The Control Room 24/7/365

The Control Room 24/7/365

Author: Lucille Jacobs

Year: 2015

Function: The research proposal seeks to provide a facility for detainees and to provide a space of rehabilitation, education and acclimatisation to new possibilities and a new way of life.

Site location: Zanzibar

Institution: FADA University of Johannesburg, South Africa

Brief description of the project: The 21st century can be described as the ‘century of movement or migration’, in the same way perhaps as Isaiah Berlin described the 20th century as the most ‘destructive in the history of mankind.’ (A Message to the 21st Century, Berlin, I: 1994) Movement – of people, goods, capital, and energy – has reached unimagined and epic proportions and yet, in almost inverse relation, restrictions on movement have never been greater. Capital flows freely around the world at the speed of light; the same cannot be s aid for people seeking a better life elsewhere. Immigration controls are now at their highest in the so-called ‘developed’ world, bringing with them a whole new language of fear, surveillance, and protectionism.

Zanzibar stands at the crossroads of a number of trade ‘factors’: from the historic slave to the present-day illegal trade in ivory and drugs, its geographic position lends it an importance that is inverse proportion to its size. One of the least talked-about aspects of illegal trade along the East African coast is the prevalence of ‘mules’, typically young women persuaded to carry drugs either in or on their person from the centers of drug-production to the cosmopolitan centers of consumption. Once caught, these women are often literally ‘in limbo,’ unable to return ‘home’, and yet lacking the legal status of immigrant or migrant which might allow them to forge a new life. The research proposal seeks to provide a facility for such detainees and to provide a space of rehabilitation, education and acclimatisation to new possibilities, new opportunities and a new way of life. The tension between ‘live’ and ‘inanimate’ goods (for example, people and drugs) is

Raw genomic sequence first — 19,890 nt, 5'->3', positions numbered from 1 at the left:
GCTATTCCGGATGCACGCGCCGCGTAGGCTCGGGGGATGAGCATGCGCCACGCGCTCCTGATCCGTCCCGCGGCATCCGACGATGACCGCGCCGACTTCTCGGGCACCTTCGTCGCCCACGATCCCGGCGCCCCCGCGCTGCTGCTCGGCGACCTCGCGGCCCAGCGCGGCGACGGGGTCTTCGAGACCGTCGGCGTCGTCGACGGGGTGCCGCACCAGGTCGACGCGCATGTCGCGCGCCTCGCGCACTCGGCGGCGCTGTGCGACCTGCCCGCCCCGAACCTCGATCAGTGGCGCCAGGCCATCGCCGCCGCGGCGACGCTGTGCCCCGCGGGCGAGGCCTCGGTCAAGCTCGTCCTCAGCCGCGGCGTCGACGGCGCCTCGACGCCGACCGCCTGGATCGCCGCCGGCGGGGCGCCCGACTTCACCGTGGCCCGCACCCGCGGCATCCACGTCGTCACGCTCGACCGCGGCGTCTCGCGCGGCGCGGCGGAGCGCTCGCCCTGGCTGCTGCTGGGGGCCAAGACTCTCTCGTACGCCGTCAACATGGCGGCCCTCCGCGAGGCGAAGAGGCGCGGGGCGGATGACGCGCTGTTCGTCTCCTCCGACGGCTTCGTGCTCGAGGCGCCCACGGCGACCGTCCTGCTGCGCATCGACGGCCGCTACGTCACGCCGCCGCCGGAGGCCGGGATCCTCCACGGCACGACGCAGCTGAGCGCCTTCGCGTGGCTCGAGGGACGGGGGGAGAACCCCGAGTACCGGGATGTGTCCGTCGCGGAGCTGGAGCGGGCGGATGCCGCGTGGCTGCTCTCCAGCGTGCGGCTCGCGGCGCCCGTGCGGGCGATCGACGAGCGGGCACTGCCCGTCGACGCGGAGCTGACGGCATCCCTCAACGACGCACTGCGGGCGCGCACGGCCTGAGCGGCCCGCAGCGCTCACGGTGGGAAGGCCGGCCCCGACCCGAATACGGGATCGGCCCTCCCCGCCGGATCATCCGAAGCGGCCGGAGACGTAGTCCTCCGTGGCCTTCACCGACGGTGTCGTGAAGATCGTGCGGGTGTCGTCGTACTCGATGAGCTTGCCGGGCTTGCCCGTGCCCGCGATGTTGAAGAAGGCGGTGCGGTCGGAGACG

also seen as a major architectural investigative possibility, and opens the door on new ways of combining passive and active material elements (power, light, water, etc.)

The neuroscientist, David Marr, states that ‘information must be understood at various distinct yet complementary levels of analysis. One level alone is not sufficient.’ And so describes my interest in the macro and micro-scales of abstraction which could be a valid way of exploring architecture, together with constant testing of these scales in order to develop a rigorous and informed approach to design. One of the most interesting aspects of dealing with island conditions has to do with sovereignty: to whom does a ‘ne w’ island belong? How deeply should a material entity be anchored in order to be claimed as territory belonging to one state or the other? These, and further questions around territory, migration and control are investigated at both the theoretical level and at the architectural translation level, resulting in a proposal that is at once spatial, formal, programmatic and material.

Nationality: South Africa


City and date of birth: Johannesburg South Africa 05 July 1984

Tutors: Lesley Lokko, Craig McClenaghan, Sumayya Vally FP L Jacobs.indd